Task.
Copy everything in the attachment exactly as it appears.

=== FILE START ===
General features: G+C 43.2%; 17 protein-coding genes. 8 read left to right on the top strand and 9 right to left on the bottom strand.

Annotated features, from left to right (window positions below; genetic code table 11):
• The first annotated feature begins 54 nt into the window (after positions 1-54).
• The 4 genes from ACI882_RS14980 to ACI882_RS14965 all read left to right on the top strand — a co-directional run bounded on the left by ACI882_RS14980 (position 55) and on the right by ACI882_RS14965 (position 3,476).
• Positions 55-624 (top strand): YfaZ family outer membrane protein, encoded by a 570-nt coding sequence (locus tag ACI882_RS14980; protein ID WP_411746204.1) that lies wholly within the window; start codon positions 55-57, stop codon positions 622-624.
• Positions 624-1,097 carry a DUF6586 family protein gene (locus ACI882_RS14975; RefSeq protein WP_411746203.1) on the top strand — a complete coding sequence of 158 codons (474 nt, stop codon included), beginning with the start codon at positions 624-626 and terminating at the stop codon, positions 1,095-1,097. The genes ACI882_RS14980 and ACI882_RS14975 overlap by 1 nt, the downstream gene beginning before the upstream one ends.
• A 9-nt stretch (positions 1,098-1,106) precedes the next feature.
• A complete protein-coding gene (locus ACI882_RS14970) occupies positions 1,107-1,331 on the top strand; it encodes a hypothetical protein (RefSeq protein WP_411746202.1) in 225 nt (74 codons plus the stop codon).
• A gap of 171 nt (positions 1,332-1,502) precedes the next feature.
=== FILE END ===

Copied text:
General features: G+C 43.2%; 17 protein-coding genes. 8 read left to right on the top strand and 9 right to left on the bottom strand.

Annotated features, from left to right (window positions below; genetic code table 11):
• The first annotated feature begins 54 nt into the window (after positions 1-54).
• The 4 genes from ACI882_RS14980 to ACI882_RS14965 all read left to right on the top strand — a co-directional run bounded on the left by ACI882_RS14980 (position 55) and on the right by ACI882_RS14965 (position 3,476).
• Positions 55-624 (top strand): YfaZ family outer membrane protein, encoded by a 570-nt coding sequence (locus tag ACI882_RS14980; protein ID WP_411746204.1) that lies wholly within the window; start codon positions 55-57, stop codon positions 622-624.
• Positions 624-1,097 carry a DUF6586 family protein gene (locus ACI882_RS14975; RefSeq protein WP_411746203.1) on the top strand — a complete coding sequence of 158 codons (474 nt, stop codon included), beginning with the start codon at positions 624-626 and terminating at the stop codon, positions 1,095-1,097. The genes ACI882_RS14980 and ACI882_RS14975 overlap by 1 nt, the downstream gene beginning before the upstream one ends.
• A 9-nt stretch (positions 1,098-1,106) precedes the next feature.
• A complete protein-coding gene (locus ACI882_RS14970) occupies positions 1,107-1,331 on the top strand; it encodes a hypothetical protein (RefSeq protein WP_411746202.1) in 225 nt (74 codons plus the stop codon).
• A gap of 171 nt (positions 1,332-1,502) precedes the next feature.